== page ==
by Joe Blaes
As I write this editorial, we are right in the middle of the winter/spring series of dental meetings. I have attended most of them. The Chicago Midwinter has been my meeting for 40 some odd years, and this year was no exception. The meeting was packed with great speakers and lots of new products on the exhibit floor (some of which you will be hearing about in "Pearls for Your Practice"). Next, I was a speaker at the Woody Oakes Excellence in Dentistry meeting in Destin, Florida. What a great place to have a meeting — white sand beaches, the bluest water I have ever seen, and a warm sun. I hated to leave, but it was on to Atlanta for another one of my favorites, the Hinman Dental Meeting. Along with a great learning experience, you enjoy the nonstop Southern hospitality of the Hinman members who run this meeting.
Now it is the middle of April, and I am off to Anaheim for the Spring Session of the California Dental Association. I am speaking to one of my favorite groups, the dental assistants. This is another terrific meeting right next door to Disneyland. I have developed some really close relationships with the people who volunteer their time to put on this great meeting. Most of us don't realize all the many people behind the scenes who make these meetings run smoothly.
I finish off the month of April speaking in Cleveland, Ohio, to members of the West Shore Study Club, then it is off to St. Paul, Minn., for the Star of the North Meeting, where I will be speaking for two full days. Then I'll be home for a day before heading for Myrtle Beach to speak to the South Carolina Dental Association. Sue and I are going to spend a few extra days there sitting on the beach and catching up on our reading.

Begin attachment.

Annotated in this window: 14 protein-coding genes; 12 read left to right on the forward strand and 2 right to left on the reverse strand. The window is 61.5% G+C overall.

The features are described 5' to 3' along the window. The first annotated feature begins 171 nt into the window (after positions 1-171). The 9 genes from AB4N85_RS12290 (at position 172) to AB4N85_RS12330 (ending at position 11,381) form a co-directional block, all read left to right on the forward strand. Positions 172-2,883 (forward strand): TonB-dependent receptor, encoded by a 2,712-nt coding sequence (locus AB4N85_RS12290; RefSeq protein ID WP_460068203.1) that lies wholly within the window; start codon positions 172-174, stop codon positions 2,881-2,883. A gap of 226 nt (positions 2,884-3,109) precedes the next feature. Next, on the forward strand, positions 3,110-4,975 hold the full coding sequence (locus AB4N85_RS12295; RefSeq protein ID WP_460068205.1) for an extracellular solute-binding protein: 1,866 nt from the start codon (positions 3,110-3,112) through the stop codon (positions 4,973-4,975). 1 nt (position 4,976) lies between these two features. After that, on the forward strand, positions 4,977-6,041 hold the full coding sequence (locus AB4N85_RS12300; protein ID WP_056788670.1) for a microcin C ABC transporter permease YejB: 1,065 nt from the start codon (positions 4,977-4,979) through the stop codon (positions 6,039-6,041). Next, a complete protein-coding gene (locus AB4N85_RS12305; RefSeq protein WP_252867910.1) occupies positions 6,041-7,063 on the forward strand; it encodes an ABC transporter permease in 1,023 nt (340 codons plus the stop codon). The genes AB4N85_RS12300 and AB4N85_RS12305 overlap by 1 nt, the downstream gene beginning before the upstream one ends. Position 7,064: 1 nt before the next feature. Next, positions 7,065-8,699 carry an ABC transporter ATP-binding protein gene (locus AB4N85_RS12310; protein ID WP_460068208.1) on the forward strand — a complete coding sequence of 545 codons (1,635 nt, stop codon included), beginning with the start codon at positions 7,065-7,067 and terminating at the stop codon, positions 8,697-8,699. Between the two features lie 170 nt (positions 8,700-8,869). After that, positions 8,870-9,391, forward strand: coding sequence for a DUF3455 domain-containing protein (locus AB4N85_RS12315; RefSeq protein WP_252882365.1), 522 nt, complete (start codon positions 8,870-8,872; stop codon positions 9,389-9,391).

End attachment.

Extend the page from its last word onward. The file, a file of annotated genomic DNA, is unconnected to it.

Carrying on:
I feel the need to make a clarification to an article that was published in the March issue of Dental Economics. The article, "New Day Dawning at New York University," was an interview with Dean Michael Alfano and Dr. Roger Levin. I would like to point out that Dr. Arthur Dugoni, dean of the University of the Pacific School of Dentistry, pioneered outside practice-management consultants at UOP more than seven years ago. He chose the Pride Institute to create and deliver its completely revamped practice-management curriculum. Subsequently, Dean Larry Goldblatt brought the Pride Institute to Indiana University more than three years ago, and Dean William Lobb asked Pride to begin a program at Marquette two years ago.
My worry is that my interview could leave the impression that the new program at NYU is a concept that has never been tried before. Dr. Jim Pride is justifiably proud of his implementation of practice management programs at three outstanding dental schools. He has been able to fulfill his vision of bringing sound dental-practice-management principles to the dental students.
Watch for a big media announcement by Scientific Intake™ on May 15th (about the time you will receive this issue of DE). I think you will be impressed by the possibility of improving the health and lifestyles of our patients with a simple intraoral device to control food intake. This device will be available only from dentists. It should be something that you will want to learn more about. Check out the article by Dr. Borio about his experience with the device, and then look for their ad in this issue.
This is another issue that is packed with lots of great information to improve your practice and make it more fun and fulfilling. See you next month!
Joe Blaes, DDS, Editor — email: email@example.com
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